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Who should have rights to direct .au names?

Kevin Murphy, October 10, 2017, Domain Registries

Australian ccTLD registry auDA wants to know what you think about its plans to open up .au to direct second-level domain registrations.

It’s no longer a question of if the change should happen, but how it should be implemented.

A public consultation launched yesterday poses a series of questions about issues such as grandfathering, trademark rights and banning certain strings from registration.

It’s already been decided that existing third-level .au registrants should get first dibs on the matching second-level, but auDA has yet to decide what the eligibility cut-off date should be and for how long the names should be reserved before being released for registration by others.

The cut-off date is important because auDA has already seen some data suggesting possible domain investor gaming.

There were 193,645 strings that were registered as third-level domains in two zones at April 18, 2016, when the direct registration policy was announced, but that had risen to 255,909 as of September 1 this year.

That could be indicative of speculators obtaining low-value domains in .net.au or .org.au in the hope of beating the matching .com.au registrant to the possibly more valuable direct second-level .au domain.

If the April 2016 date is used, up to 14% of .au registrations will be subject to competing claims. The data shows that 90% of the conflicts are between .net.au and .com.au domains.

auDA has declined to draw any conclusions about gaming, however, saying that many of the conflicts could be defensive registrations made by the same registrant.

Where there are conflicts, a number of solutions have been posed. Among them: the longest continuous registration, priority for .com.au registrants, auction or lottery.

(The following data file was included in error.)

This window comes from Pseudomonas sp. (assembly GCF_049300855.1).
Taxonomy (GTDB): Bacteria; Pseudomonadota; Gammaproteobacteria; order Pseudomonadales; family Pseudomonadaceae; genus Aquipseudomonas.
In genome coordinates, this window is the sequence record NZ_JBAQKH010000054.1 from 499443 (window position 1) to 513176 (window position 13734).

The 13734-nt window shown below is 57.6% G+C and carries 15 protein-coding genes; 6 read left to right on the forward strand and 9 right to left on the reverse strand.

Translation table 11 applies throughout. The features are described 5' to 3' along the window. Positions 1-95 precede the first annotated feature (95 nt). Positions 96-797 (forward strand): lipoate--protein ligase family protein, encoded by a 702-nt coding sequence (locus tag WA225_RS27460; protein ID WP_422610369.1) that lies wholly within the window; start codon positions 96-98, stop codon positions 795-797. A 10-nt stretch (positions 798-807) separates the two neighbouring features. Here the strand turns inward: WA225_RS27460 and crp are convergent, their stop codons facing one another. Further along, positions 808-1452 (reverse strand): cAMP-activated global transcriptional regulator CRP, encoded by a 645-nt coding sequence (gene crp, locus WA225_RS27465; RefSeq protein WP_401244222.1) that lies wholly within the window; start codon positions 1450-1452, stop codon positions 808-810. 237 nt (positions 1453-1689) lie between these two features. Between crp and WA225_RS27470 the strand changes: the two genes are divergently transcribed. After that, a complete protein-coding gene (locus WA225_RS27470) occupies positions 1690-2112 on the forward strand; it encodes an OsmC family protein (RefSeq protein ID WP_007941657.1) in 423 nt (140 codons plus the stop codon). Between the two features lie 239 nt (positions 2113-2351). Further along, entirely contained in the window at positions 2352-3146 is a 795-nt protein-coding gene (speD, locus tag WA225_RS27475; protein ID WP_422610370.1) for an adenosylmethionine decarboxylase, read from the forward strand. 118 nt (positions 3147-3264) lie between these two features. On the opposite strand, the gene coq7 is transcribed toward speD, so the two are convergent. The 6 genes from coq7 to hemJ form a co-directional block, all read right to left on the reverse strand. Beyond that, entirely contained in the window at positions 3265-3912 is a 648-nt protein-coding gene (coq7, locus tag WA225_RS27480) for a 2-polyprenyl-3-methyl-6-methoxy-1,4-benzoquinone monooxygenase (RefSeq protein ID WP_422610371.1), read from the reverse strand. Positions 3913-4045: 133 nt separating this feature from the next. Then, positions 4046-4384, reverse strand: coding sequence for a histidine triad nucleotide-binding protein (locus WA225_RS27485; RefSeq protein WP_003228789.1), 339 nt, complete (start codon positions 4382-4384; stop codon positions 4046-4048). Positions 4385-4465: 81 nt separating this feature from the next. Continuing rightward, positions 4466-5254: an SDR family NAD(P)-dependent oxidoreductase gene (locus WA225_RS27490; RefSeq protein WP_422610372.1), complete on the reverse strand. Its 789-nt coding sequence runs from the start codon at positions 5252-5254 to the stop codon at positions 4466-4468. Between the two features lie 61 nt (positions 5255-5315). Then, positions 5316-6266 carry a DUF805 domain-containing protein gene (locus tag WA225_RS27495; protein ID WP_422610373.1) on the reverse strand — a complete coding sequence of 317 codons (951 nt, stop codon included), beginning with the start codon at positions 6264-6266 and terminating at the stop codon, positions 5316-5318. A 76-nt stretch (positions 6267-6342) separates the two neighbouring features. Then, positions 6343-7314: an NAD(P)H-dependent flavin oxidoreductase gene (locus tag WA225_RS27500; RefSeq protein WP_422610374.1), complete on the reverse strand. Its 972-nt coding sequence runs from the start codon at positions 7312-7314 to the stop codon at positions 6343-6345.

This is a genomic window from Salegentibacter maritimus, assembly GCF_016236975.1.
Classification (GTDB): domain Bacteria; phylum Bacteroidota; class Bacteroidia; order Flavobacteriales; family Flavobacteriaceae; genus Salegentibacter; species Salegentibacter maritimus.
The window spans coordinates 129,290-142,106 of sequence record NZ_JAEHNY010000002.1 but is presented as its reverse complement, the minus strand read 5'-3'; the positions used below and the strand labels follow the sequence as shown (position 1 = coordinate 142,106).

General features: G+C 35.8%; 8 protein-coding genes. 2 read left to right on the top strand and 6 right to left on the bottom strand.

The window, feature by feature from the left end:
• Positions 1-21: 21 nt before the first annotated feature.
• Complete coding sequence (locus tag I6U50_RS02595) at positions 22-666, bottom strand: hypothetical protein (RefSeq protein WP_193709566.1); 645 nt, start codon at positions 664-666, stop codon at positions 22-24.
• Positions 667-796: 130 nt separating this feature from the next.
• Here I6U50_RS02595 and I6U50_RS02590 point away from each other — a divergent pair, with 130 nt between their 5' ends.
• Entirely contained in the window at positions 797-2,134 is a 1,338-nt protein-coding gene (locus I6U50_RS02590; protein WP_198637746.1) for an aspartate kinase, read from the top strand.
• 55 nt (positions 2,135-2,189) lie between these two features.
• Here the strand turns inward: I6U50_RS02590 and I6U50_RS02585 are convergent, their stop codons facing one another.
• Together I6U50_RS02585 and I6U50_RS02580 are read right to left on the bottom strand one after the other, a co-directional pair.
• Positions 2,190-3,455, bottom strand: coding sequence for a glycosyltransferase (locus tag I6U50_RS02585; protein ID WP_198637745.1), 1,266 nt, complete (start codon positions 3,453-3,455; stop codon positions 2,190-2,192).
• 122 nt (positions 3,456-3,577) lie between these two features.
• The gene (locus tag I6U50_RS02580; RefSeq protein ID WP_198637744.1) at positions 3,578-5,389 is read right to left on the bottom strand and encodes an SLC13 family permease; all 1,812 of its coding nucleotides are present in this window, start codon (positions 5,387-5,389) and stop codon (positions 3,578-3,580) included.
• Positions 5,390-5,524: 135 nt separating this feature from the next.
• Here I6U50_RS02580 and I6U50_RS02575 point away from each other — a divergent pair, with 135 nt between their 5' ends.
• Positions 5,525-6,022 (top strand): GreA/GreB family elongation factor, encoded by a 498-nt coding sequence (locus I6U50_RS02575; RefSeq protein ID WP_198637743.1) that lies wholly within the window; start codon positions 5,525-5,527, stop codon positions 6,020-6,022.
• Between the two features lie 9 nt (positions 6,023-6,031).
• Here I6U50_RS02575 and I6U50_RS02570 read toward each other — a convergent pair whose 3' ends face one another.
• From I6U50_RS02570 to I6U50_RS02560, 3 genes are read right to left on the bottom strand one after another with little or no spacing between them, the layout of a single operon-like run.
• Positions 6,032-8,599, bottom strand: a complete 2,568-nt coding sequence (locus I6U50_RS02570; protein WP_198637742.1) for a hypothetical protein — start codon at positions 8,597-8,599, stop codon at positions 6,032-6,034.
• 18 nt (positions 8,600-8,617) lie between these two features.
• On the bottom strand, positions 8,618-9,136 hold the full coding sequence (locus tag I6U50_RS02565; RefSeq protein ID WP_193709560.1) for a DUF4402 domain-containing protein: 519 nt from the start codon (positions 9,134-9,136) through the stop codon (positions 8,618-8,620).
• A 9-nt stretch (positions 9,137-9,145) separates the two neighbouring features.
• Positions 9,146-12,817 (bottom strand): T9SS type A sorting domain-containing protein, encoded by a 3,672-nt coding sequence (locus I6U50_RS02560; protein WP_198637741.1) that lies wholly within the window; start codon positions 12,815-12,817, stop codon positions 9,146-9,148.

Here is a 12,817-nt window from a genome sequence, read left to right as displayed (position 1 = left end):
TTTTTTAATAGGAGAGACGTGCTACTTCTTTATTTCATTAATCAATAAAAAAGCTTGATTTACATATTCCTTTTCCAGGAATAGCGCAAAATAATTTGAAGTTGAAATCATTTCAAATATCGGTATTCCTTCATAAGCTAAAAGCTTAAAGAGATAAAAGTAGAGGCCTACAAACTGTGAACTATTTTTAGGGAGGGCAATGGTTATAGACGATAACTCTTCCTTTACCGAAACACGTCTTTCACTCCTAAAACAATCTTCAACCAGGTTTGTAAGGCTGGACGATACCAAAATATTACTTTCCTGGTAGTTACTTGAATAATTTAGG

The consultation paper spends little time discussing the rights of trademark owners, something submissions from the IP lobby will no doubt seek to rectify.

Many of the questions auDA is posing are similar to those posed by the likes of .uk’s Nominet in previous ccTLD consultations.

There’s an additional wrinkle in the .au system as many state government and educational entities are required to register fourth-level names. So auDA wants to know what kind of rights these guys should have too.

The consultation is open until November 10 and all the relevant information can be found here.

Nine registries fighting for .au contract

Kevin Murphy, October 4, 2017, Domain Registries

Nine domain name companies are battling it out for the right to run Australia’s .au ccTLD.

That’s according to auDA, the .au registry, providing an update on the latest stage of its “registry transformation” project today.

A decision on which company to select could be made as soon as a month from now, though the process does seem to be running a week behind schedule due to contenders asking for more time to write their tenders.

One company that will certainly have applied for the job is incumbent Neustar, which has been running .au for the last 15 years (through its relatively AusRegistry acquisition).

Having earlier indicated that it was looking for somebody to build an in-house registry, auDA later clarified (or U-turned) that it wanted to stick with an outsourced back-end provider.

The apparent decision to bring the service in-house came in for some criticism from some auDA members, which waned when it emerged outsourcing was the only solution on the table.

There are about 3.1 million .au domains today, and the back-end gets roughly $5 a year (USD) per name.

Another auDA director quit in secret

Kevin Murphy, September 5, 2017, Domain Registries

Australian ccTLD registry auDA, in the midst of a transparency controversy, reportedly lost another of its directors last month.

According to a report in Australia’s Financial Review newspaper, Leonie Walsh stepped down August 14.

The paper cited Australian Securities and Investments Commission documents as its source.

Embattled auDA did not disclose her departure at the time, despite the fact that it did disclose that fellow director Michaella Richards had also quit the same week.

Richards had been accused by some auDA members, noting her previous professional relationship with CEO Cameron Boardman, of lacking experience in the domain industry.